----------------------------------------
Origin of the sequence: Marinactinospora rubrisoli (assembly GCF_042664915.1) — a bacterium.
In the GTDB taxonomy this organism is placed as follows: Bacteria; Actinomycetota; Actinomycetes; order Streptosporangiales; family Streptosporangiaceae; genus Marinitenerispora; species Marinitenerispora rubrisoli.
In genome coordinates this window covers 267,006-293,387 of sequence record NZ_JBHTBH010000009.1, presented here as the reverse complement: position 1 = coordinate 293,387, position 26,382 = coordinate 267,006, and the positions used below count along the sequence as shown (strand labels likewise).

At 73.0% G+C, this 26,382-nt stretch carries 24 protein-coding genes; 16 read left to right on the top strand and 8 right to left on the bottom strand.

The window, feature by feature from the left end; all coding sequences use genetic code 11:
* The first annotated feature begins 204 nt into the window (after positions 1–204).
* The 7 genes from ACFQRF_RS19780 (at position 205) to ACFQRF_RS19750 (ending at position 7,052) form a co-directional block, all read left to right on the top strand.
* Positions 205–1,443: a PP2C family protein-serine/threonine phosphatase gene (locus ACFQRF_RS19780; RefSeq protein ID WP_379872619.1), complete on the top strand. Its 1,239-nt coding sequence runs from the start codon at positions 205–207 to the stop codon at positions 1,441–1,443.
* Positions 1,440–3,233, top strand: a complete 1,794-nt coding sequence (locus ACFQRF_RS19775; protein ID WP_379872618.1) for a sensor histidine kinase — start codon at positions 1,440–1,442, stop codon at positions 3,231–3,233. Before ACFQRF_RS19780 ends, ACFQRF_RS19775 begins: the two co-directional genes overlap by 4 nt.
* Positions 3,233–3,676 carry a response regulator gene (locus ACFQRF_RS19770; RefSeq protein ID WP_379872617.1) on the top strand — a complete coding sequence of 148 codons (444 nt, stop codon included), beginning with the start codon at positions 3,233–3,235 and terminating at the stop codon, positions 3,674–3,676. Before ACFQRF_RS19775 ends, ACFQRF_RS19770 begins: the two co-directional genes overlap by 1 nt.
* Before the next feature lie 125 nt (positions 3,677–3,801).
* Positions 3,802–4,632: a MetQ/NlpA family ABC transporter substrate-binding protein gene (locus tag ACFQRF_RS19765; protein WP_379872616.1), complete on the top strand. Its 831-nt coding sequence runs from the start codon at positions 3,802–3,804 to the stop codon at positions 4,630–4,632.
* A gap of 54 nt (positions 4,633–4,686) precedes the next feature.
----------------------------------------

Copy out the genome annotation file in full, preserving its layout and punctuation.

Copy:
Origin of the sequence: Marinactinospora rubrisoli (assembly GCF_042664915.1) — a bacterium.
In the GTDB taxonomy this organism is placed as follows: Bacteria; Actinomycetota; Actinomycetes; order Streptosporangiales; family Streptosporangiaceae; genus Marinitenerispora; species Marinitenerispora rubrisoli.
In genome coordinates this window covers 267,006-293,387 of sequence record NZ_JBHTBH010000009.1, presented here as the reverse complement: position 1 = coordinate 293,387, position 26,382 = coordinate 267,006, and the positions used below count along the sequence as shown (strand labels likewise).

At 73.0% G+C, this 26,382-nt stretch carries 24 protein-coding genes; 16 read left to right on the top strand and 8 right to left on the bottom strand.

The window, feature by feature from the left end; all coding sequences use genetic code 11:
* The first annotated feature begins 204 nt into the window (after positions 1–204).
* The 7 genes from ACFQRF_RS19780 (at position 205) to ACFQRF_RS19750 (ending at position 7,052) form a co-directional block, all read left to right on the top strand.
* Positions 205–1,443: a PP2C family protein-serine/threonine phosphatase gene (locus ACFQRF_RS19780; RefSeq protein ID WP_379872619.1), complete on the top strand. Its 1,239-nt coding sequence runs from the start codon at positions 205–207 to the stop codon at positions 1,441–1,443.
* Positions 1,440–3,233, top strand: a complete 1,794-nt coding sequence (locus ACFQRF_RS19775; protein ID WP_379872618.1) for a sensor histidine kinase — start codon at positions 1,440–1,442, stop codon at positions 3,231–3,233. Before ACFQRF_RS19780 ends, ACFQRF_RS19775 begins: the two co-directional genes overlap by 4 nt.
* Positions 3,233–3,676 carry a response regulator gene (locus ACFQRF_RS19770; RefSeq protein ID WP_379872617.1) on the top strand — a complete coding sequence of 148 codons (444 nt, stop codon included), beginning with the start codon at positions 3,233–3,235 and terminating at the stop codon, positions 3,674–3,676. Before ACFQRF_RS19775 ends, ACFQRF_RS19770 begins: the two co-directional genes overlap by 1 nt.
* Before the next feature lie 125 nt (positions 3,677–3,801).
* Positions 3,802–4,632: a MetQ/NlpA family ABC transporter substrate-binding protein gene (locus tag ACFQRF_RS19765; protein WP_379872616.1), complete on the top strand. Its 831-nt coding sequence runs from the start codon at positions 3,802–3,804 to the stop codon at positions 4,630–4,632.
* A gap of 54 nt (positions 4,633–4,686) precedes the next feature.